A simple way to do this exercise is to apply the business model canvas to the HR department. Aside from the elements mentioned, the description of the business model must include costs and earnings.

Technology: many of the tasks undertaken today in the HR departments are administrative and it is desirable that these be outsourced or automated, if possible, through the existing technologies.

In my experience, HR departments are the last places where technology reaches in a company. Often the profile itself of the people within does not facilitate technology uptake, nor is advantage taken of all the benefits this brings.

Connect with people: as already indicated, today’s companies emerged from the industrial revolution and it is common knowledge that one of the principles of management in those times was the differentiation of work. This led to the division of companies into departments, each with their roles.

This organizational structure means that often departments act like silos, with hardly any communication, when in reality all are pursuing the same goal, the company’s success.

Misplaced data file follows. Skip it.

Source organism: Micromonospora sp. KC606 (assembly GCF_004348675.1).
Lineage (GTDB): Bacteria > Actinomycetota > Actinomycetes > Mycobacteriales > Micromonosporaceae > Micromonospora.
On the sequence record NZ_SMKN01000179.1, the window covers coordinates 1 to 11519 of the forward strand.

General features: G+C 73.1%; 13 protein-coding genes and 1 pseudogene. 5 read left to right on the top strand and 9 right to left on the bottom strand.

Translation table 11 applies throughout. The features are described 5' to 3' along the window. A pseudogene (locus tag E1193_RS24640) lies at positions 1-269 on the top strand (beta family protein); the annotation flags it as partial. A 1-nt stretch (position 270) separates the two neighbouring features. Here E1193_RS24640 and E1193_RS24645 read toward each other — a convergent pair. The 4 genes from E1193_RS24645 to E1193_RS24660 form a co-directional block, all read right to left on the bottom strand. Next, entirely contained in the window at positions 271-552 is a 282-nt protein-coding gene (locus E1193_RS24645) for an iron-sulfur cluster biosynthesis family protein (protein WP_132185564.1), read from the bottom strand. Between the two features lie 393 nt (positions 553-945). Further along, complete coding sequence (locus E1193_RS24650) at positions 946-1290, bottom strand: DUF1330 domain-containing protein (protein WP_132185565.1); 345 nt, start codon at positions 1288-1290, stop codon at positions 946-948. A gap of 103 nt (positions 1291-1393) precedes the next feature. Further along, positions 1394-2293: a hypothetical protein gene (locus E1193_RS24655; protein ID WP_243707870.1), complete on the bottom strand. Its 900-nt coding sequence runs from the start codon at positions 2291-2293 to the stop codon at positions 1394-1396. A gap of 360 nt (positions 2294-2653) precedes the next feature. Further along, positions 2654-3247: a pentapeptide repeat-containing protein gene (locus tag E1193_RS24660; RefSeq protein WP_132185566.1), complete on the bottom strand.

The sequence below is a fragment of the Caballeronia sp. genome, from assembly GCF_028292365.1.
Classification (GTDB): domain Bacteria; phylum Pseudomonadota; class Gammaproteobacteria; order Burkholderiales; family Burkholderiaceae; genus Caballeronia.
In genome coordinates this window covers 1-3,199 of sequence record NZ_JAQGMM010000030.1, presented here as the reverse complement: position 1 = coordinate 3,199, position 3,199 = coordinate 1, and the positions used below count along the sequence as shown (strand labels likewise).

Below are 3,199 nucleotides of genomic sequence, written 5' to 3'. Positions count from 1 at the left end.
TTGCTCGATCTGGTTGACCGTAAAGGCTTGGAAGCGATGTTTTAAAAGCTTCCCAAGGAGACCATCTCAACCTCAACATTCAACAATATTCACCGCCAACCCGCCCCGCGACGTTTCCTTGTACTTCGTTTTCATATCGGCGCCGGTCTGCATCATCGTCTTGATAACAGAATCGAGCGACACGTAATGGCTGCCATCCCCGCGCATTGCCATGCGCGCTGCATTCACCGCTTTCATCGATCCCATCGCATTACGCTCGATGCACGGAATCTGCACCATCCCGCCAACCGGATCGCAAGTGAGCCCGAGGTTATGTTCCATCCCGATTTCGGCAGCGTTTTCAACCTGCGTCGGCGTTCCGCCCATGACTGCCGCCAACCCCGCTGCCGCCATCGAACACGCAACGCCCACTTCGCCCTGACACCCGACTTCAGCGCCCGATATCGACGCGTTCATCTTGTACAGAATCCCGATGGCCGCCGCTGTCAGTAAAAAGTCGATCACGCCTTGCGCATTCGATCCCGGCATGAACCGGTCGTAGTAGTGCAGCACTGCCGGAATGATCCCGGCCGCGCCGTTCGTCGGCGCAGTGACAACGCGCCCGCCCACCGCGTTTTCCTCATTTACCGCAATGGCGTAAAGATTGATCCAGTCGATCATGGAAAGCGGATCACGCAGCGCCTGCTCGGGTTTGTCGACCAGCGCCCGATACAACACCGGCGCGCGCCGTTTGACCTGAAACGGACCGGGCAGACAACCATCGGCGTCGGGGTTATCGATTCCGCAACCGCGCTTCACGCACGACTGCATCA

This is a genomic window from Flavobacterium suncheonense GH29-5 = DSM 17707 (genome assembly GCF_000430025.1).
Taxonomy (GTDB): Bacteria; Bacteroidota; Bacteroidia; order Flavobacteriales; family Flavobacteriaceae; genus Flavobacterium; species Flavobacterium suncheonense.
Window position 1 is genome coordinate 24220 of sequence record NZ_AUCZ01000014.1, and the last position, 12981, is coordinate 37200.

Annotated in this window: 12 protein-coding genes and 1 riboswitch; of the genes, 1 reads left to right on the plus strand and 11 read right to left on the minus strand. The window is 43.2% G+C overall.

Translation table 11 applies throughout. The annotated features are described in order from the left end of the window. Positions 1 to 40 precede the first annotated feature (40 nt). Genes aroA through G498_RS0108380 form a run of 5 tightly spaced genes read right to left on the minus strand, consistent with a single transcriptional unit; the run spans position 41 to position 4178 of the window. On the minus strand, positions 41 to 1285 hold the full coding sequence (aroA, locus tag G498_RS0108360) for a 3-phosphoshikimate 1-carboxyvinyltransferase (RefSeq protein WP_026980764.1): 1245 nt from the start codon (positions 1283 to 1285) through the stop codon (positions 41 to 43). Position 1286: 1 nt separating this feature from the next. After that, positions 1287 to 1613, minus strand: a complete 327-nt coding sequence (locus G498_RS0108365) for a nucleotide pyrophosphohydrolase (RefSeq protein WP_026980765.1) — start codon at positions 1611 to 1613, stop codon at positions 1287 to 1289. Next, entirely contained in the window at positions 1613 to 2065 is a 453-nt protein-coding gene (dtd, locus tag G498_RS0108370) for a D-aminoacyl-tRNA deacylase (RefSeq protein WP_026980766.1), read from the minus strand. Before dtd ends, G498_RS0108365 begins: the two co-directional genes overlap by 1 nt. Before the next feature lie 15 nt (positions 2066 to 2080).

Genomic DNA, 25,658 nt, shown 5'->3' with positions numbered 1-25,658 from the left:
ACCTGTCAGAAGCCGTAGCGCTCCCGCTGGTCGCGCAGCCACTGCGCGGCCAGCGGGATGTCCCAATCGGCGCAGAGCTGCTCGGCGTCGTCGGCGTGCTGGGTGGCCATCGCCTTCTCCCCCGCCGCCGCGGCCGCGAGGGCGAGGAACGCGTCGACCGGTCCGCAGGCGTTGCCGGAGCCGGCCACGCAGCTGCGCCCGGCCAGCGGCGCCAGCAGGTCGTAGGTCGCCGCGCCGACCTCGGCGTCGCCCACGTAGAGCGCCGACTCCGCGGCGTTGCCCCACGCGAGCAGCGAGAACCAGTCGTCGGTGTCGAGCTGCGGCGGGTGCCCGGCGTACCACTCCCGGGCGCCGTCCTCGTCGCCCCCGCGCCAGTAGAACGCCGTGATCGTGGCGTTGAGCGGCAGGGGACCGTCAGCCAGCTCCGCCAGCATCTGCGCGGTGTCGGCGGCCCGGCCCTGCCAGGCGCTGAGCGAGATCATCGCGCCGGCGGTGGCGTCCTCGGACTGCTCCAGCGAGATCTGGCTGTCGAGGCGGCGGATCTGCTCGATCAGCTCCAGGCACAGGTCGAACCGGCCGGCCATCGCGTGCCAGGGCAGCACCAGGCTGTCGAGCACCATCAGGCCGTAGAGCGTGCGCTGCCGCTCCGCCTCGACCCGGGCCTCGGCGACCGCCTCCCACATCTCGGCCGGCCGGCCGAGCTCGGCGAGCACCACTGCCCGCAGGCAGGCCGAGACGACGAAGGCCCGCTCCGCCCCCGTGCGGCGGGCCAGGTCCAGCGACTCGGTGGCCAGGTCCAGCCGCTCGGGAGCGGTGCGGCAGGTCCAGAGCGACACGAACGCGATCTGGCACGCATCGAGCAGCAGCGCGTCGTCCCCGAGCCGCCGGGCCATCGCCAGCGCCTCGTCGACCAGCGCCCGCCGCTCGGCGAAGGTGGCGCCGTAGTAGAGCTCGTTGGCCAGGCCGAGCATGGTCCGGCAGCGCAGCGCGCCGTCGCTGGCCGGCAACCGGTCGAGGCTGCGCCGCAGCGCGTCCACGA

That is why it is important to ensure that the people within a company connect with one another, engaging in conversation between themselves and exchanging knowledge. In the case of innovation, these connections are fundamental, but they also bring great benefits for exploiting the existing business.

The digitalization of the company, as well as other actions lead by HR may be a way to generate value for the company while also gaining strategic power.

Build innovation cultures: according to a recent study by PwC, 97% of the CEOs interviewed confirm that innovation is among their key priorities for the next few years.

Even though innovation translates into new products and consequently competitiveness and growth, without some specific internal practices that are deeply focused on people, it is not possible to innovate in a sustainable way over time.

So the creation of cultures that favour creativity and innovation, with everything that this involves, is one of the challenges HR departments must address. Given that there is more talk of innovation than there is action, HR departments would do well to anticipate and lead this internal transformation.

In a nutshell, there are a series of trends that position HR departments at the brink of a big opportunity to gain specific power and become strategic. However achieving this off is not so easy and involves handling various challenges firmly and urgently.